Students will

  • analyze their persuasive writing.
  • concisely summarize their writing.
  • create presentations that visually reflect their writing to others.

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Session 1

  1. Divide the students into pairs and invite them to pair-share their persuasive writing assignments. Tell students to share the following with their partner:

    • Their topic and their stance on the topic.
    • The three most persuasive reasons for their opinion.
    • Conclusion including call to action.
  2. Once students have completed sharing with their partner, project the images you have saved from Fifty Creative & Effective Advertising Examples and/or 10 Creative Safe Driving Awareness Ads. Discuss with the students how combining an image with an opinion strengthensfiv an argument and solicit other examples they have seen of effective advertising.
  3. Invite students to visualize their arguments and consider how they could make their own persuasive writing stronger by combining their points with images. Explain to the class that they will have this opportunity as they will create a five-slide presentation that illustrates their persuasive writing assignment in a concise manner.
  4. Hand out the Five-Slide Presentation Rubric and cover this rubric thoroughly so that students will understand what is expected of their presentation. Stress the following points:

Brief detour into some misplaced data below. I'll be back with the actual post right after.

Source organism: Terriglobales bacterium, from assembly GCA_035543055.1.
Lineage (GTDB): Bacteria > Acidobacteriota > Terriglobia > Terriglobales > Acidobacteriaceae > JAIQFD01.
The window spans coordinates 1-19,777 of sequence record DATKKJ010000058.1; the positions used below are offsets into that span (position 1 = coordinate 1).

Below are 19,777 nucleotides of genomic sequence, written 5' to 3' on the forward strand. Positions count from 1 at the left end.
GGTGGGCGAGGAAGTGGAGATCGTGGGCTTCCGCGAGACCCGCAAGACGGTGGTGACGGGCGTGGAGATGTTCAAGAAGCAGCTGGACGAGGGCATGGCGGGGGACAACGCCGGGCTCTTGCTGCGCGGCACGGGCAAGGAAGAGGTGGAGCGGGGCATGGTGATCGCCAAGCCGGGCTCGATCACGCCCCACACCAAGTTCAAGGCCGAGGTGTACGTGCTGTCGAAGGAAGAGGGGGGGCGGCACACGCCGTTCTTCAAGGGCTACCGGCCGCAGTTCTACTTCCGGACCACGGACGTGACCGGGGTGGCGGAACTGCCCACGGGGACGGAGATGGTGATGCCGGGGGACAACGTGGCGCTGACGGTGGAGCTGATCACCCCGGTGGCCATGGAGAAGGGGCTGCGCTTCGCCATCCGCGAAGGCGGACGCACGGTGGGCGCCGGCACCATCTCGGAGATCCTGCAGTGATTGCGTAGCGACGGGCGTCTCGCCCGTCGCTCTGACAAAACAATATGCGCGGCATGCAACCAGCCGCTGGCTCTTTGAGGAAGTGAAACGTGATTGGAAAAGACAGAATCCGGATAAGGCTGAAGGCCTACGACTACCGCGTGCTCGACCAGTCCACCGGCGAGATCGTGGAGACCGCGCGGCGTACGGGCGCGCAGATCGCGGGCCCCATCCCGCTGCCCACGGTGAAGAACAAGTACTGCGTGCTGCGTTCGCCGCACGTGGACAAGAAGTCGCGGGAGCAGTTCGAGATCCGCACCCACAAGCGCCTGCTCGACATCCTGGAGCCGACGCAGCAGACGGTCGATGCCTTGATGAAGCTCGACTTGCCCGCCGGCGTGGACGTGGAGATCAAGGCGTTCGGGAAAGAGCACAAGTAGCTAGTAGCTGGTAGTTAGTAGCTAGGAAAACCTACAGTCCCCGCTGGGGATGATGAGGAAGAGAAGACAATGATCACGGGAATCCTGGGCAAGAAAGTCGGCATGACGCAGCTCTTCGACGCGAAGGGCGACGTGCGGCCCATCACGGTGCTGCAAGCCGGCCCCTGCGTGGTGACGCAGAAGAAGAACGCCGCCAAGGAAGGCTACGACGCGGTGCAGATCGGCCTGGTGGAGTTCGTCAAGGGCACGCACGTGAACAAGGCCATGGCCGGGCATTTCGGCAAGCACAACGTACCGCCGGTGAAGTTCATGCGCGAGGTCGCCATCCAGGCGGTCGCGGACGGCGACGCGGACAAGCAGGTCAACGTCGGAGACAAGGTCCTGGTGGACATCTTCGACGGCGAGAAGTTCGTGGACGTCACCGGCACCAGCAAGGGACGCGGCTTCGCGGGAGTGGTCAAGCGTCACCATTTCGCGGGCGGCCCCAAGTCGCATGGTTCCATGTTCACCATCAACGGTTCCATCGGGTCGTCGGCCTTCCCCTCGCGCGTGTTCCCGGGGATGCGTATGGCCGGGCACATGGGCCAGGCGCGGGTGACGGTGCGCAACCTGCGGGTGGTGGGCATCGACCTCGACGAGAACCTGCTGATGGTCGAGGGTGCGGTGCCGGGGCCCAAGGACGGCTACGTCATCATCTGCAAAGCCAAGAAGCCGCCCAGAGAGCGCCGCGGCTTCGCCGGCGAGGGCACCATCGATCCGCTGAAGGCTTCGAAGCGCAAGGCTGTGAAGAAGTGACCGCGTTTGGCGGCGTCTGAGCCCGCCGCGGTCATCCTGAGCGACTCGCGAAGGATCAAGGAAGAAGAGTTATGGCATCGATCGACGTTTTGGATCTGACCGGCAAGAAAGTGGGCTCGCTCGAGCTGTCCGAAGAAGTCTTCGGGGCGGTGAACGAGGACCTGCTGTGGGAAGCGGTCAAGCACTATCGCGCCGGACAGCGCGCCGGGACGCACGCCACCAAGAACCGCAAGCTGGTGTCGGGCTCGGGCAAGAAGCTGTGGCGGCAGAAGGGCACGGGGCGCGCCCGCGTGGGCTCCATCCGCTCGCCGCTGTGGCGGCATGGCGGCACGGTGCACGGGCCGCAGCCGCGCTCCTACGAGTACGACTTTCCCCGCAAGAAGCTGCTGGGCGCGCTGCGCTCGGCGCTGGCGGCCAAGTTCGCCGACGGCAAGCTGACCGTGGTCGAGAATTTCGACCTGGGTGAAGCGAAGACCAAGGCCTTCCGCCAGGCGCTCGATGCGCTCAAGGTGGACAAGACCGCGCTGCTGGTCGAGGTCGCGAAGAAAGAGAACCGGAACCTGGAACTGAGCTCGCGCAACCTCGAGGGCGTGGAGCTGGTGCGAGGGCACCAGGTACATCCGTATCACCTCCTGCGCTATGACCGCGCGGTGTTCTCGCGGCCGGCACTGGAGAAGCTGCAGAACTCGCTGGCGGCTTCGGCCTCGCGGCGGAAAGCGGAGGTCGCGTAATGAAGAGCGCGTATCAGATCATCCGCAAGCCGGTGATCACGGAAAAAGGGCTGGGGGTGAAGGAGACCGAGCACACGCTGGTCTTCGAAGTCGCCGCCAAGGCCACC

• Because of the time limit of two minutes and thirty seconds, concise wording is extremely important.
    • Because images will add to the argument, selection of thought-provoking images is crucial.
    • Because music evokes emotions, selecting appropriate background music is important, too.
    • Because students will listen to each other’s presentations, their recordings need to be clear and read with emotion.
  5. Hand out the Five-Slide Presentation Planner printout and together read the instructions. As students work, circulate through the room, checking for concise word choice and grammar.
  6. Assign students to complete the printout before the next session.

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Session 2

  1. Divide students into pairs to peer edit what each has written. Ask the students to consider the following: 

    • Be sure that the authors’s stance on the issue is readily identified.
    • Check that the last slide explains what action needs to be taken.
    • Identify two examples of concise word choice in their partner’s writing.
    • Suggest two places where their partner could improve their word choice.
    • Read the sentences out loud to each other to check on time.
    • Check that all sentences are grammatically correct.
  2. After students have completed peer editing, allow time for students to make revisions.
  3. Model for students to how to find five images for the presentation using the Image Websites. Demonstrate where students should save their images. Also consider giving students the option of taking photos outside of the classroom and help them move the photos into the chosen software.
  4. As students work, question them about the choices of their images. Ask what effect the students think the images will evoke and how the selected images support their arguments.